Everybody's seen it already. With about three minutes left in the second period Sidney Crosby jumped Brett McLean off of the faceoff.
It's been called everything from courageous to cowardly, from motivational to a cheap shot.
So what was it? Was it a team captain standing up for himself and his teammates? Was it his attempt to bring the crowd back into the game and motivate his team? Was it frustration boiling over and causing Crosby to lash out?
Was it even a fight?
Usually fights involve two participants. Clearly, in this confrontation Crosby looked like he was the only player interested in fighting.
After the game Sid said that the desire to fight was mutual.
"I asked him to go and he said 'yes' and usually yes means yes... I guess he didn't take me serious," said Crosby.
McLean's teammates didn't feel the same way.
"That was just embarrassing," said Florida's Nick Boynton. "I can understand a little bit what he was trying to do, but that's a not a very professional move. You ask a guy to fight. You don't jump a guy when his head is down taking a face off. That's pretty immature and childish."
McLean himself was more diplomatic, saying: "Obviously he was trying to spark his team. I've been in a few pretty poor fights in my day, so that just goes into another one of those. He said something before the drop but I really didn't pick up on it. So, I kind of wish I had now. Like I said, everyone can understand what he was trying to do for his team. He's their leader, their captain"
But was the fight worth it? Did it accomplish whatever Crosby wanted it to accomplish?
That depends on what Crosby wanted it to accomplish.
If it was meant to motivate the team, it wasn't necessary. Seconds earlier Maxime Talbot and Gregory Campbell fought off the faceoff. Talbot didn't exactly win the fight, but he got the fans into the game and he showed the Panthers that any cheap shots would be taken care of physically.
Did Sid really need to get in a fight of his own?
Yes, a team captain - especially when that captain is Sidney Crosby - instigating a fight sends a much stronger message to the players and the fans than a fourth line player. Yes, he could have been showing leadership there.
But I don't think he was.
Crosby himself says that, in retrospect, it might not have been good idea.
"I would have been much better off, after seeing what happened, playing hockey because I didn't expect to be in there 20 minutes," said Crosby.
Of course, if Crosby thought McLean was a willing participant he probably also believed he would only be assessed a standard five minute fighting major, not the 19 minutes he was actually given.
Did McLean goad Crosby into the fight, hoping to get the Penguins captain kicked out of the game? It's possible and, if so, it worked. While a Crosby fight did stir up the crowd, a couple of Crosby goals would have done the same thing. Him sitting in the box is a good thing for the opposition every time it happens.
I think the fight was caused more by frustration than Crosby is willing to admit. With his team in the middle of a losing streak and down 4-1 Crosby wanted to stir things up, but he was likely also very frustrated. Crosby is very competitive and losing probably kills him. He couldn't take it anymore.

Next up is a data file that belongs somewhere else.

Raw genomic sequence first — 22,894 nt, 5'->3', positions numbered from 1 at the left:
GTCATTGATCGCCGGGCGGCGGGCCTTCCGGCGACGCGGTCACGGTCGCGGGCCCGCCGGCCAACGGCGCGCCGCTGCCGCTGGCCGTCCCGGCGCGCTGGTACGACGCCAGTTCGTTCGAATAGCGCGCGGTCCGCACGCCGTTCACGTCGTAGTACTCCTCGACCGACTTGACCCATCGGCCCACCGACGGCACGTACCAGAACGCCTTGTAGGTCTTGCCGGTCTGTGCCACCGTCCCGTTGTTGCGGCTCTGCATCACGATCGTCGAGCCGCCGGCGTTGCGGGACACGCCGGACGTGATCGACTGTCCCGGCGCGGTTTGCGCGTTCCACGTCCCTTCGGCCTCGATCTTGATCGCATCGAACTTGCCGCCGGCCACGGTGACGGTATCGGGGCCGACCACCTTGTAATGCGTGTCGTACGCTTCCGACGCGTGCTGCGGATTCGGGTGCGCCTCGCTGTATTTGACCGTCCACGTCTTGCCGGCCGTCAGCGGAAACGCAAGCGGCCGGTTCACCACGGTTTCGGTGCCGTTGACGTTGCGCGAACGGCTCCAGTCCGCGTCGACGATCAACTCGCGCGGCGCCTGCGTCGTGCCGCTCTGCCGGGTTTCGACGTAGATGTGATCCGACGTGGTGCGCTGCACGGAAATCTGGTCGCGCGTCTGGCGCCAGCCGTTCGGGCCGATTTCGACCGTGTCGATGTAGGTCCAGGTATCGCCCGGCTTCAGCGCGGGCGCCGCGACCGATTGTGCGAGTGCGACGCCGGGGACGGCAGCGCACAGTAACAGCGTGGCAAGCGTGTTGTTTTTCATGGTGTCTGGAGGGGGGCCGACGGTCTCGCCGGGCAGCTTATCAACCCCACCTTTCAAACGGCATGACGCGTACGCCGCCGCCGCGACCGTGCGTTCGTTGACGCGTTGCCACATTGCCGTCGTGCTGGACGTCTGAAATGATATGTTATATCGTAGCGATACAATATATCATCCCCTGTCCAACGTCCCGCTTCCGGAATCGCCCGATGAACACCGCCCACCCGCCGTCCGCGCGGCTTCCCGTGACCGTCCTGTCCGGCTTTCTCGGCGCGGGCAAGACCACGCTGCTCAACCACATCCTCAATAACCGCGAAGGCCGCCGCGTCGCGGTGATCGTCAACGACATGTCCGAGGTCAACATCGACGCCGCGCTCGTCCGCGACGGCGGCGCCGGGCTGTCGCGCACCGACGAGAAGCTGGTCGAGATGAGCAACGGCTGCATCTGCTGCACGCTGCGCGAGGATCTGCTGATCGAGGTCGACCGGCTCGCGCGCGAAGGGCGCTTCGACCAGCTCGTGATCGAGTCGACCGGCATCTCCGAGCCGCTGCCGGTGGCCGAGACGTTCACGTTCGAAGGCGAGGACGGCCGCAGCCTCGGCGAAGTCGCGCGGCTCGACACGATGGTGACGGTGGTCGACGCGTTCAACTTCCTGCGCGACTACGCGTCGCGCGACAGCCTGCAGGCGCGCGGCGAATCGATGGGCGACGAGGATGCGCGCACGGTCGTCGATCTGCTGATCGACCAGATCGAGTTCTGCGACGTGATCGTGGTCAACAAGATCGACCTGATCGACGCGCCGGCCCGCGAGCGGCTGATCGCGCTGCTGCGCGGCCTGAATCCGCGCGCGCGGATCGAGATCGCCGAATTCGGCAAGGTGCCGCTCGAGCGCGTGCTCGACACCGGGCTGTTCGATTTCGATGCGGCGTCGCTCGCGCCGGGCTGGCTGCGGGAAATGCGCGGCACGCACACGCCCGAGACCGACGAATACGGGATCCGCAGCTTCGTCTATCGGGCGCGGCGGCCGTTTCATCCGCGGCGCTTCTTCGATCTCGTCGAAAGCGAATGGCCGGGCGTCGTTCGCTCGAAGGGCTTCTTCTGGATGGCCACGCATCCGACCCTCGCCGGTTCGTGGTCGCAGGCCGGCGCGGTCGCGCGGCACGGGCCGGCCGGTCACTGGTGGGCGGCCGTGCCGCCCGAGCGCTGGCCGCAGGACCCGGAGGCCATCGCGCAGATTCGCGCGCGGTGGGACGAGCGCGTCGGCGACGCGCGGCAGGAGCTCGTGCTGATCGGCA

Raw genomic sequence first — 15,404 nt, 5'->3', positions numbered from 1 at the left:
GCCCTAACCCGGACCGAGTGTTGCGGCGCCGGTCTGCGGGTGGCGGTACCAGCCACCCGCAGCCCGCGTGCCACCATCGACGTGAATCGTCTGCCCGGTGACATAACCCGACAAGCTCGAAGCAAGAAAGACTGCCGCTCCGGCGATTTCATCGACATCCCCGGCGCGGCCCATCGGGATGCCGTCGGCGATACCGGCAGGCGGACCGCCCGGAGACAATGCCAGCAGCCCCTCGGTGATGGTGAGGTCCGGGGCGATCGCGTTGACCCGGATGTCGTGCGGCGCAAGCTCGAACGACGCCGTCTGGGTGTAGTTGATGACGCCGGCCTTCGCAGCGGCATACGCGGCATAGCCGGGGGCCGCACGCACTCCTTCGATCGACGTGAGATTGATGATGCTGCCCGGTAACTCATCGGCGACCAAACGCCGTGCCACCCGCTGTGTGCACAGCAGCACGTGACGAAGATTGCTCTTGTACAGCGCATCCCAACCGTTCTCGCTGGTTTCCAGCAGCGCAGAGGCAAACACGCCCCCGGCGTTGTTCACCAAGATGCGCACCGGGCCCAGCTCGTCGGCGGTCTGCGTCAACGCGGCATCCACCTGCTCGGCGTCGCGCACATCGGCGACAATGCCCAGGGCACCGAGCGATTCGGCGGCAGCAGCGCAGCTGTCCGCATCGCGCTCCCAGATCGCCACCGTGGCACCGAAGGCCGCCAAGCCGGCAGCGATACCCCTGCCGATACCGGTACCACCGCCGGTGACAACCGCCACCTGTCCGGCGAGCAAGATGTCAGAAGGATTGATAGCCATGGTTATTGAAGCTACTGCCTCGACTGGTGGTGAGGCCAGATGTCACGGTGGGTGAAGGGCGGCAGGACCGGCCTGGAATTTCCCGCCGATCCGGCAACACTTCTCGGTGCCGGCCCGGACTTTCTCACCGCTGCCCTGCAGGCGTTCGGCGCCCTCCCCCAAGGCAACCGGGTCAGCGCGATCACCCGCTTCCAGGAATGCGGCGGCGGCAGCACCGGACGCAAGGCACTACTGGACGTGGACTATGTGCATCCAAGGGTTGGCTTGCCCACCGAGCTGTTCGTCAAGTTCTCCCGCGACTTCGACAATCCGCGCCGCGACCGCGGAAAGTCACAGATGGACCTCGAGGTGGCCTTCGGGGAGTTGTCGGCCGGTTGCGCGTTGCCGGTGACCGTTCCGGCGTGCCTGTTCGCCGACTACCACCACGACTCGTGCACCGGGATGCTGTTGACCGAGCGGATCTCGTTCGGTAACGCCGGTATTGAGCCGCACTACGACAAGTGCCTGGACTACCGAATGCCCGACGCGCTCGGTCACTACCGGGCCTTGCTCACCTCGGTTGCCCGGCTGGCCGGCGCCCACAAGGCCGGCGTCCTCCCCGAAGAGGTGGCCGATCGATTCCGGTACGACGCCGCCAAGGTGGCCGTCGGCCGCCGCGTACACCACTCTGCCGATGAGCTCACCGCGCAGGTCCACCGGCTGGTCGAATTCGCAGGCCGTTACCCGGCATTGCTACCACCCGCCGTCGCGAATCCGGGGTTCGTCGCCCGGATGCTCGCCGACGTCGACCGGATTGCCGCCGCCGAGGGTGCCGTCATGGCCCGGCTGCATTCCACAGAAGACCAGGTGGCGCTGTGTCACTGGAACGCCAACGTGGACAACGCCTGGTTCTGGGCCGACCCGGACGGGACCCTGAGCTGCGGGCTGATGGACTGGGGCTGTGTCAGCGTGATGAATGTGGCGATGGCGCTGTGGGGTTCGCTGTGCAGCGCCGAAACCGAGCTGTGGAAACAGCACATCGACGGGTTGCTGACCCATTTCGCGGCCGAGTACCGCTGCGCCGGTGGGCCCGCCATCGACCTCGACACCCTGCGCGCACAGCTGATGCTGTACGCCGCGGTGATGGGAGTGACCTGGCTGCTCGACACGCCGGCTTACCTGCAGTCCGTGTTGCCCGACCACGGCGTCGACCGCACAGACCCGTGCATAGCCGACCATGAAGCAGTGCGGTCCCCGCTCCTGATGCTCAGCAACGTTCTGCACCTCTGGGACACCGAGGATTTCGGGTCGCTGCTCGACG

But was it a cheap shot? It depends on who you believe. If you believe Crosby, and believe that McLean said that he wanted to fight, then no. It's a legitimate hockey fight that McLean decided to back out of at the last minute. However, that's if you believe Sidney Crosby.
If you don't and you believe McLean who said he didn't hear Crosby challenge him, then it would likely be considered unsportsmanlike.
The referees definitely believed Sid was in the wrong as, in addition to the fighting major that was also given to McLean, Crosby was assessed an additional two minute instigator penalty along with two minutes for unsportsmanlike conduct and a ten minute misconduct.
Looking at reaction around the Internet the Crosby haters have all fallen into the "cheap shot" club while Crosby's fans have been defending him unconditionally. Crosby is a very polarizing player so it is nearly impossible to find someone with a neutral view on this subject. Either you love Crosby or you hate him. There's no in between.
However, this incident, combined with Crosby's attack on Boris Valabik last month, have left a bad taste in many people's mouths. While Crosby was often hated for the attention he received from the league and the media, he is now heading down a path that could see him labeled as a cheap shot artist. Whether you feel that label is justified or not will depend on whether or not you're a Penguins' fan.
However, that sort of reputation is bad for Crosby and it's bad for the NHL.
The league can't be looking too fondly upon their golden boy getting the kind of negative media attention he has received recently. Crosby was always clean cut, always a role model, always someone parents and young fans could adopt as a hero. The NHL embraced this and, in an era where athletes take steroids and bet on dog fights and shoot themselves in night clubs, Crosby's clean cut image was a breath of fresh air. His recent actions could be tarnishing that image.
It's often been said that having too clean of an image is dangerous as any small mistake can ruin the public's opinion. It's possible that after this fight Crosby and his actions last month, Crosby can no longer be counted on to be "the good guy." Maybe he wants that.
However, it's also possible that these recent incidents are simply bumps along the road and that Crosby will return to his position as hockey's flawless savior. I believe the NHL would prefer it that way.
Saturday, January 03, 2009
Related Posts : crosby, fight